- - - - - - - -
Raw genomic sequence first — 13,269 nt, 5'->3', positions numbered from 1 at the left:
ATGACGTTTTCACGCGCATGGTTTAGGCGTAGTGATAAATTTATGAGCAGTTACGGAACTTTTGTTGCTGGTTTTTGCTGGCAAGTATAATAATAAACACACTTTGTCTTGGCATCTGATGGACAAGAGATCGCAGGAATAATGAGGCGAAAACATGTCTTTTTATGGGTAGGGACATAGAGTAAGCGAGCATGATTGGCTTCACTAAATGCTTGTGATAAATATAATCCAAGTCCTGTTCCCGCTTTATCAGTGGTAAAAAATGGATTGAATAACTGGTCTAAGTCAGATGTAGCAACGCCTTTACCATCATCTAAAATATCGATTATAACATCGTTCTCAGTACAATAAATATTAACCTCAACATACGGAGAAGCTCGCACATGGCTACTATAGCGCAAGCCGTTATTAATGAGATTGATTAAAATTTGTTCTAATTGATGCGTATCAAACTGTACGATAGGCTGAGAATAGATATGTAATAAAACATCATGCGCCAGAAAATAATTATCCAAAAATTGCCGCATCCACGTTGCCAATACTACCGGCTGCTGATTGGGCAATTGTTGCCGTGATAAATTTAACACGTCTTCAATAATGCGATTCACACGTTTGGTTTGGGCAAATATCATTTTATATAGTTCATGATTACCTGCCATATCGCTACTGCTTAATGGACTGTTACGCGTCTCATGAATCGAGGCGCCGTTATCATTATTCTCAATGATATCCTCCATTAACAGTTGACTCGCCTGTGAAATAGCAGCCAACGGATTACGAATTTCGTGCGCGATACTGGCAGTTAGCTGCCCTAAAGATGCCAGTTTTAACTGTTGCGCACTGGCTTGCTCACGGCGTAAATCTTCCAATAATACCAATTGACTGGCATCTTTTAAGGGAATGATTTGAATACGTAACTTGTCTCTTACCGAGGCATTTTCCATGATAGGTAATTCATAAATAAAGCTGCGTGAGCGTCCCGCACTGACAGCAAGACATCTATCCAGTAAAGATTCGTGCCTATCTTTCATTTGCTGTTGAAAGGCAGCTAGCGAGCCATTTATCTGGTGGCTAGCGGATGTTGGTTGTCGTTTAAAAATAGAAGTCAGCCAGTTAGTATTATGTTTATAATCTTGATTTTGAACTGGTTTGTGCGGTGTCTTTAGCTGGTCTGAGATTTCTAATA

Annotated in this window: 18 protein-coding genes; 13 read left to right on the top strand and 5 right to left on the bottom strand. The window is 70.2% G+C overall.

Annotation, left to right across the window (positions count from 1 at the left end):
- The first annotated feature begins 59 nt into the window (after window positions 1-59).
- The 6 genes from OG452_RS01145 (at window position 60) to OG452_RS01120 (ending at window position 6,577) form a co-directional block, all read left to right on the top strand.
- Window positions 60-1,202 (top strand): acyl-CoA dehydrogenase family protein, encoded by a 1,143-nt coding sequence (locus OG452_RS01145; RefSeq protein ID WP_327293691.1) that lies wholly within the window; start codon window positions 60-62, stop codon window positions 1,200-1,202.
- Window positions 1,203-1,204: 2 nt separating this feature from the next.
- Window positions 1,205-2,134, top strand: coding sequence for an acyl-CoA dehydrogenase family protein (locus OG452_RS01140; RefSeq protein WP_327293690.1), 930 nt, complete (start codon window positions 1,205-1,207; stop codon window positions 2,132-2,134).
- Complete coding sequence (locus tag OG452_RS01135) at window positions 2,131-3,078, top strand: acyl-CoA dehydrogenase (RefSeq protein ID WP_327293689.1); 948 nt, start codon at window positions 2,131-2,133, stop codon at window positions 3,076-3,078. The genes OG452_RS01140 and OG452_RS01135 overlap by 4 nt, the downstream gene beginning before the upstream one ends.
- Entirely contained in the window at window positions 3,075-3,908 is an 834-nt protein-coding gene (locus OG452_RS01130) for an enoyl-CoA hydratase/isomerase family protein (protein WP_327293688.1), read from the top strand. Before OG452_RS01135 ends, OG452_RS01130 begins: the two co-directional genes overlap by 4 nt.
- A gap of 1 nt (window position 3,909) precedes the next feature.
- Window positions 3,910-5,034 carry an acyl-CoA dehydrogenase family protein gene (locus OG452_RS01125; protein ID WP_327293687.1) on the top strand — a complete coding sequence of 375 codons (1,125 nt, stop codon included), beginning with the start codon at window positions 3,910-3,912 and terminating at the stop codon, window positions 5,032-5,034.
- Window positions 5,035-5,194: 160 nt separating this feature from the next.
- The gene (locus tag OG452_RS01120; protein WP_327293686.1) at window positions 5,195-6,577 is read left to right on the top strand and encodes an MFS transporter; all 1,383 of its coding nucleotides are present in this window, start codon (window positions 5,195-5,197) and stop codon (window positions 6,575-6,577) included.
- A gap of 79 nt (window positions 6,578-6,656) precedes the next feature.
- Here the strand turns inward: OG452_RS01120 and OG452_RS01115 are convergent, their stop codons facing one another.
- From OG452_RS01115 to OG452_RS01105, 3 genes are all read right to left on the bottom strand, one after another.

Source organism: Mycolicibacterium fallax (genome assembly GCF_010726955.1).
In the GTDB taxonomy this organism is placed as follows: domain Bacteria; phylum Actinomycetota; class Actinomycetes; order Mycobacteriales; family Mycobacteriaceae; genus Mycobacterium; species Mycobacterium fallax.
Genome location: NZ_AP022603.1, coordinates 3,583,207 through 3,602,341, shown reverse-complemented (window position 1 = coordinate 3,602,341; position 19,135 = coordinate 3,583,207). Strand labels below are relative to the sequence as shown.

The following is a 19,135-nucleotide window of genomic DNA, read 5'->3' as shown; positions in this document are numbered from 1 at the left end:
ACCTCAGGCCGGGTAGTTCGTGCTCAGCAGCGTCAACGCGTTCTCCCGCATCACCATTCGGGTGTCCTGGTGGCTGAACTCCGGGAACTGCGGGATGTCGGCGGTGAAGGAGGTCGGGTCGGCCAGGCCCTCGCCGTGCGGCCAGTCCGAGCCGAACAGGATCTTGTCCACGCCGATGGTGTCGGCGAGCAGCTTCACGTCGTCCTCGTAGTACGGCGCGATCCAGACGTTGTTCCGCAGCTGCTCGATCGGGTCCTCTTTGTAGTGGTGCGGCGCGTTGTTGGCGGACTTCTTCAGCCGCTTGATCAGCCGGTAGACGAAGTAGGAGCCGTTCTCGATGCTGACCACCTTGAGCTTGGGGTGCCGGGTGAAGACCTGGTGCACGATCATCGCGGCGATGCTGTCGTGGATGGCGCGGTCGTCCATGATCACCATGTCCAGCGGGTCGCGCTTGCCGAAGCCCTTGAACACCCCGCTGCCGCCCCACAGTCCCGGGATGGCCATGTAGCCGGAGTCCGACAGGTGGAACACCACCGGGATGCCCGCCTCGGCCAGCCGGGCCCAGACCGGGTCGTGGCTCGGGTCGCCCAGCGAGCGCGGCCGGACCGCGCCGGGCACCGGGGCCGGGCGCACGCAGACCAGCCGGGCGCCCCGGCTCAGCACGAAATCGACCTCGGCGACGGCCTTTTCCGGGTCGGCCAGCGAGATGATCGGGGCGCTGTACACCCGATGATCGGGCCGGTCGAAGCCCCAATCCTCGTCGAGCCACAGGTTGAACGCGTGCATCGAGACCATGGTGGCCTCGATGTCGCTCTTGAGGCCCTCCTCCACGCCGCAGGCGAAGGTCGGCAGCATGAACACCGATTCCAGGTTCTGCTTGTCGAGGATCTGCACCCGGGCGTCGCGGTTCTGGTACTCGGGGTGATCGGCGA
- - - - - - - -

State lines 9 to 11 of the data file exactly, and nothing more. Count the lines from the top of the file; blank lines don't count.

- Window positions 1,205-2,134, top strand: coding sequence for an acyl-CoA dehydrogenase family protein (locus OG452_RS01140; RefSeq protein WP_327293690.1), 930 nt, complete (start codon window positions 1,205-1,207; stop codon window positions 2,132-2,134).
- Complete coding sequence (locus tag OG452_RS01135) at window positions 2,131-3,078, top strand: acyl-CoA dehydrogenase (RefSeq protein ID WP_327293689.1); 948 nt, start codon at window positions 2,131-2,133, stop codon at window positions 3,076-3,078. The genes OG452_RS01140 and OG452_RS01135 overlap by 4 nt, the downstream gene beginning before the upstream one ends.
- Entirely contained in the window at window positions 3,075-3,908 is an 834-nt protein-coding gene (locus OG452_RS01130) for an enoyl-CoA hydratase/isomerase family protein (protein WP_327293688.1), read from the top strand. Before OG452_RS01135 ends, OG452_RS01130 begins: the two co-directional genes overlap by 4 nt.